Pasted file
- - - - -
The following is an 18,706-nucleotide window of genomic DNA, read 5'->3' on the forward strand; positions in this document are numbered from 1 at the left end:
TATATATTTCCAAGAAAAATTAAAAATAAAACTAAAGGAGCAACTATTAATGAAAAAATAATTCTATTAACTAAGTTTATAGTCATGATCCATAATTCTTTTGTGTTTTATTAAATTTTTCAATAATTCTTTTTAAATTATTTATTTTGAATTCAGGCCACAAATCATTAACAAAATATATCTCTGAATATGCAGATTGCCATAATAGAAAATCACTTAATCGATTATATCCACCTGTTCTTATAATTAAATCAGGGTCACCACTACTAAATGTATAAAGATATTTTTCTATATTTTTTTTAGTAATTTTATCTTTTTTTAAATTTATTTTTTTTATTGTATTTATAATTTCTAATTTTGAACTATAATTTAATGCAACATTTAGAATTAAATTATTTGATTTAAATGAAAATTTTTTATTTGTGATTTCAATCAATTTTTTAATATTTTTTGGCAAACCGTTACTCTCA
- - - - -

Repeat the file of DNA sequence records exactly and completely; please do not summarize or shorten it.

The following is an 18,706-nucleotide window of genomic DNA, read 5'->3' on the forward strand; positions in this document are numbered from 1 at the left end:
TATATATTTCCAAGAAAAATTAAAAATAAAACTAAAGGAGCAACTATTAATGAAAAAATAATTCTATTAACTAAGTTTATAGTCATGATCCATAATTCTTTTGTGTTTTATTAAATTTTTCAATAATTCTTTTTAAATTATTTATTTTGAATTCAGGCCACAAATCATTAACAAAATATATCTCTGAATATGCAGATTGCCATAATAGAAAATCACTTAATCGATTATATCCACCTGTTCTTATAATTAAATCAGGGTCACCACTACTAAATGTATAAAGATATTTTTCTATATTTTTTTTAGTAATTTTATCTTTTTTTAAATTTATTTTTTTTATTGTATTTATAATTTCTAATTTTGAACTATAATTTAATGCAACATTTAGAATTAAATTATTTGATTTAAATGAAAATTTTTTATTTGTGATTTCAATCAATTTTTTAATATTTTTTGGCAAACCGTTACTCTCA